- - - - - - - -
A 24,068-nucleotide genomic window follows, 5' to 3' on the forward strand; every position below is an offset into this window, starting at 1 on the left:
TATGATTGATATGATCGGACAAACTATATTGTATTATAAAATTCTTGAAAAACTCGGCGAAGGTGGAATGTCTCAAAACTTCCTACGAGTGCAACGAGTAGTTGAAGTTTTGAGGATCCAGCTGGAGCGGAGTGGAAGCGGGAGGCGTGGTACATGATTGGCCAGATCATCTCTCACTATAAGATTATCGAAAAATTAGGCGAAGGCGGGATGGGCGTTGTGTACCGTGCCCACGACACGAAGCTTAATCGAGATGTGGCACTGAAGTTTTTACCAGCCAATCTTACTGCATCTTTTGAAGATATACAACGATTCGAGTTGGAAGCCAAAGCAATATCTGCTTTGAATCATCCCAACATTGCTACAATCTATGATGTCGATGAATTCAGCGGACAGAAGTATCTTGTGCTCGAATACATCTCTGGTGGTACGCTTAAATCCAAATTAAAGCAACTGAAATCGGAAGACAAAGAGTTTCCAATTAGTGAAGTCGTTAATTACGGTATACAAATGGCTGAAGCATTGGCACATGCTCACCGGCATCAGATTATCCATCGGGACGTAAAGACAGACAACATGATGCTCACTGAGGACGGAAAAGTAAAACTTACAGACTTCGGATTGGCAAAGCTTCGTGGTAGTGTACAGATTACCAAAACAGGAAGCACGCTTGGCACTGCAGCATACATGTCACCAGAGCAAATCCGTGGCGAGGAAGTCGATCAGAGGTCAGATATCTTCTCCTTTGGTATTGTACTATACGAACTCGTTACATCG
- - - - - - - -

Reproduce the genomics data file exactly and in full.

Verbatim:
A 24,068-nucleotide genomic window follows, 5' to 3' on the forward strand; every position below is an offset into this window, starting at 1 on the left:
TATGATTGATATGATCGGACAAACTATATTGTATTATAAAATTCTTGAAAAACTCGGCGAAGGTGGAATGTCTCAAAACTTCCTACGAGTGCAACGAGTAGTTGAAGTTTTGAGGATCCAGCTGGAGCGGAGTGGAAGCGGGAGGCGTGGTACATGATTGGCCAGATCATCTCTCACTATAAGATTATCGAAAAATTAGGCGAAGGCGGGATGGGCGTTGTGTACCGTGCCCACGACACGAAGCTTAATCGAGATGTGGCACTGAAGTTTTTACCAGCCAATCTTACTGCATCTTTTGAAGATATACAACGATTCGAGTTGGAAGCCAAAGCAATATCTGCTTTGAATCATCCCAACATTGCTACAATCTATGATGTCGATGAATTCAGCGGACAGAAGTATCTTGTGCTCGAATACATCTCTGGTGGTACGCTTAAATCCAAATTAAAGCAACTGAAATCGGAAGACAAAGAGTTTCCAATTAGTGAAGTCGTTAATTACGGTATACAAATGGCTGAAGCATTGGCACATGCTCACCGGCATCAGATTATCCATCGGGACGTAAAGACAGACAACATGATGCTCACTGAGGACGGAAAAGTAAAACTTACAGACTTCGGATTGGCAAAGCTTCGTGGTAGTGTACAGATTACCAAAACAGGAAGCACGCTTGGCACTGCAGCATACATGTCACCAGAGCAAATCCGTGGCGAGGAAGTCGATCAGAGGTCAGATATCTTCTCCTTTGGTATTGTACTATACGAACTCGTTACATCG